The Monaco Grand Prix is always a special occasion, but this year there is even more intrigue heading into the race than usual. Will Mercedes’ longer wheelbase car put them on the back foot to its rival Ferrari? Will Red Bull come to the fore on a track where power is less important? And can a certain returning world champion help McLaren to their first points finish of the season?
Three-time world champion Nelson Piquet described driving at Monaco as akin to “riding a bicycle around your living room”, and on the face of it, dropping the world’s fastest racing machines onto 3.337km of twisty, undulating asphalt is indeed absurd – even more so when you consider the track features both the tightest corner of the season and the sport’s only indoor bend. However, the drivers relish the challenge – and with the walls so close it definitely doesn’t feel like they are racing at the slowest average speed of the year. And speaking of walls, they’ll probably feel even closer this year thanks to the increased width of the 2017 cars…
Another way in which Monaco is unique is in its timetable, with the first two practice sessions traditionally taking place on Thursday instead of Friday.
Could this be the year that Valtteri Bottas sets the record straight? Given that 3 times he has finished in Monaco and 3 times he has failed to make the top ten, with two 12th places and a 14th, his DNF in Spain aside, he is yet to finish outside the top six in 2017, you would have to put money on the Finn coming away with at least a few more points in the bank, even if he doesn’t hit the jackpot as it were.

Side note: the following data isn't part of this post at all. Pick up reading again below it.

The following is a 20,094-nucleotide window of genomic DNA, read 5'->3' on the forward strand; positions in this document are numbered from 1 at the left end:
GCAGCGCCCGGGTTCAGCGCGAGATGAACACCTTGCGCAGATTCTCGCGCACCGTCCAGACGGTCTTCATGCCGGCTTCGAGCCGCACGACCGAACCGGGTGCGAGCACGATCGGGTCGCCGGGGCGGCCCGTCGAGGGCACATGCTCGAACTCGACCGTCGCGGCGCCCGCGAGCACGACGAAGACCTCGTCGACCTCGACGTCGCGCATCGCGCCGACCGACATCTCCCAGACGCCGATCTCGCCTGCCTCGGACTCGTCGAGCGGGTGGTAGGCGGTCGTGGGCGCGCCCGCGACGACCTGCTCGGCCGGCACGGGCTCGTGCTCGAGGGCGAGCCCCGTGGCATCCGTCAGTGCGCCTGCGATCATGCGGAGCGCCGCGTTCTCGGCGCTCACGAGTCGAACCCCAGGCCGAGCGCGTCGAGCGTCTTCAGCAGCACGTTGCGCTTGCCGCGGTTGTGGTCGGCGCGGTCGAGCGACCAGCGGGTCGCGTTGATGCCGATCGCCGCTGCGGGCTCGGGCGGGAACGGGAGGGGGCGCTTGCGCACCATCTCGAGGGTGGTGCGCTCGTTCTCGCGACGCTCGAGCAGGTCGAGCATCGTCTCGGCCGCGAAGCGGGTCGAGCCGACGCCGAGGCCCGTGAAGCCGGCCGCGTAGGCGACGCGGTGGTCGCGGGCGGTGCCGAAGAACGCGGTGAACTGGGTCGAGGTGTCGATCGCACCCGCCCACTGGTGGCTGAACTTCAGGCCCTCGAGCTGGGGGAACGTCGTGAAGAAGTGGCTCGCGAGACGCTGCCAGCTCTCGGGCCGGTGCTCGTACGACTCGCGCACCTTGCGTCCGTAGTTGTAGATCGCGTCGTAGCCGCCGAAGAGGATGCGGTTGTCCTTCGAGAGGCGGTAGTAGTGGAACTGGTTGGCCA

Meanwhile, Daniel Ricciardo would almost certainly already be on the Monaco winners’ list. As is stands, he is still waiting to break into a very exclusive club – you may have noticed that every driver above has been a Formula 1 world champion.
At the same time future doesn’t look so bright for the McLaren team after 25-year-old Stoffel Vandoorne collided with the Williams driver in Turn One in Sunday’s GP in Barcelona, with the incident ending up with Vandoorne’s car beached in the gravel. After reviewing the incident, the FIA decided that Vandoorne was at fault and he has been given a three-place grid penalty for the next race in Monaco in addition to two penalty points on his racing licence.
After the highs of Fernando Alonso’s out-of-the-blue top-eight qualifying result, Sunday provided more doom and gloom for McLaren as they are now the only team who have failed to pick up any points in the first five races.
It sounds cliched, but it’s true – in Monaco, qualifying is everything. Overtaking is near impossible around the narrow street circuit, so start off the first couple of rows of the grid and your chances of victory are slim to say the least.
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